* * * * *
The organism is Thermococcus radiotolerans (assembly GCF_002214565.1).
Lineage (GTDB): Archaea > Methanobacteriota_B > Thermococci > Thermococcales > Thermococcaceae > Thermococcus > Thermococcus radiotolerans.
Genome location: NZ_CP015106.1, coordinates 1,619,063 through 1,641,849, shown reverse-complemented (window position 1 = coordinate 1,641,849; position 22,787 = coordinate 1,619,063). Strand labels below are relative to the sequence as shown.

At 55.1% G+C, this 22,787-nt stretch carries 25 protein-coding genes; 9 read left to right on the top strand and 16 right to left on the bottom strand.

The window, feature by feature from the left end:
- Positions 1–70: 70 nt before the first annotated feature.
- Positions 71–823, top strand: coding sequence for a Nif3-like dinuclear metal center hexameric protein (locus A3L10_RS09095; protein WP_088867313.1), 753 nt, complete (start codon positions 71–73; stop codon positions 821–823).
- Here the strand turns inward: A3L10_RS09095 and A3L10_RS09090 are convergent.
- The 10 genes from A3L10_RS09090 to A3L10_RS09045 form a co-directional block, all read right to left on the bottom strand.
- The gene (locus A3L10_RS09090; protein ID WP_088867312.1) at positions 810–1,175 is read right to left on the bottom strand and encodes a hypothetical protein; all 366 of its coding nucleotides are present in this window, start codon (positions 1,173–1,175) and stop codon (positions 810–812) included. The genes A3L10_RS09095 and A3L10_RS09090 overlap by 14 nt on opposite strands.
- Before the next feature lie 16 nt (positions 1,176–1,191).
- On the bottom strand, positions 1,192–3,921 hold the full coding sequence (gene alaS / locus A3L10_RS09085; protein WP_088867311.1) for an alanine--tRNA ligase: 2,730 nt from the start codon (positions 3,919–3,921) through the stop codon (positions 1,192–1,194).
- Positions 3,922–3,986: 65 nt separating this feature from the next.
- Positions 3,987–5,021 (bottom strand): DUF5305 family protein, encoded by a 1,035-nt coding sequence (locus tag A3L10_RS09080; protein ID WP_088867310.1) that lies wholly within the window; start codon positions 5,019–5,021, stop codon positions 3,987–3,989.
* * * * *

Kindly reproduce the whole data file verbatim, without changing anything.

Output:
The organism is Thermococcus radiotolerans (assembly GCF_002214565.1).
Lineage (GTDB): Archaea > Methanobacteriota_B > Thermococci > Thermococcales > Thermococcaceae > Thermococcus > Thermococcus radiotolerans.
Genome location: NZ_CP015106.1, coordinates 1,619,063 through 1,641,849, shown reverse-complemented (window position 1 = coordinate 1,641,849; position 22,787 = coordinate 1,619,063). Strand labels below are relative to the sequence as shown.

At 55.1% G+C, this 22,787-nt stretch carries 25 protein-coding genes; 9 read left to right on the top strand and 16 right to left on the bottom strand.

The window, feature by feature from the left end:
- Positions 1–70: 70 nt before the first annotated feature.
- Positions 71–823, top strand: coding sequence for a Nif3-like dinuclear metal center hexameric protein (locus A3L10_RS09095; protein WP_088867313.1), 753 nt, complete (start codon positions 71–73; stop codon positions 821–823).
- Here the strand turns inward: A3L10_RS09095 and A3L10_RS09090 are convergent.
- The 10 genes from A3L10_RS09090 to A3L10_RS09045 form a co-directional block, all read right to left on the bottom strand.
- The gene (locus A3L10_RS09090; protein ID WP_088867312.1) at positions 810–1,175 is read right to left on the bottom strand and encodes a hypothetical protein; all 366 of its coding nucleotides are present in this window, start codon (positions 1,173–1,175) and stop codon (positions 810–812) included. The genes A3L10_RS09095 and A3L10_RS09090 overlap by 14 nt on opposite strands.
- Before the next feature lie 16 nt (positions 1,176–1,191).
- On the bottom strand, positions 1,192–3,921 hold the full coding sequence (gene alaS / locus A3L10_RS09085; protein WP_088867311.1) for an alanine--tRNA ligase: 2,730 nt from the start codon (positions 3,919–3,921) through the stop codon (positions 1,192–1,194).
- Positions 3,922–3,986: 65 nt separating this feature from the next.
- Positions 3,987–5,021 (bottom strand): DUF5305 family protein, encoded by a 1,035-nt coding sequence (locus tag A3L10_RS09080; protein ID WP_088867310.1) that lies wholly within the window; start codon positions 5,019–5,021, stop codon positions 3,987–3,989.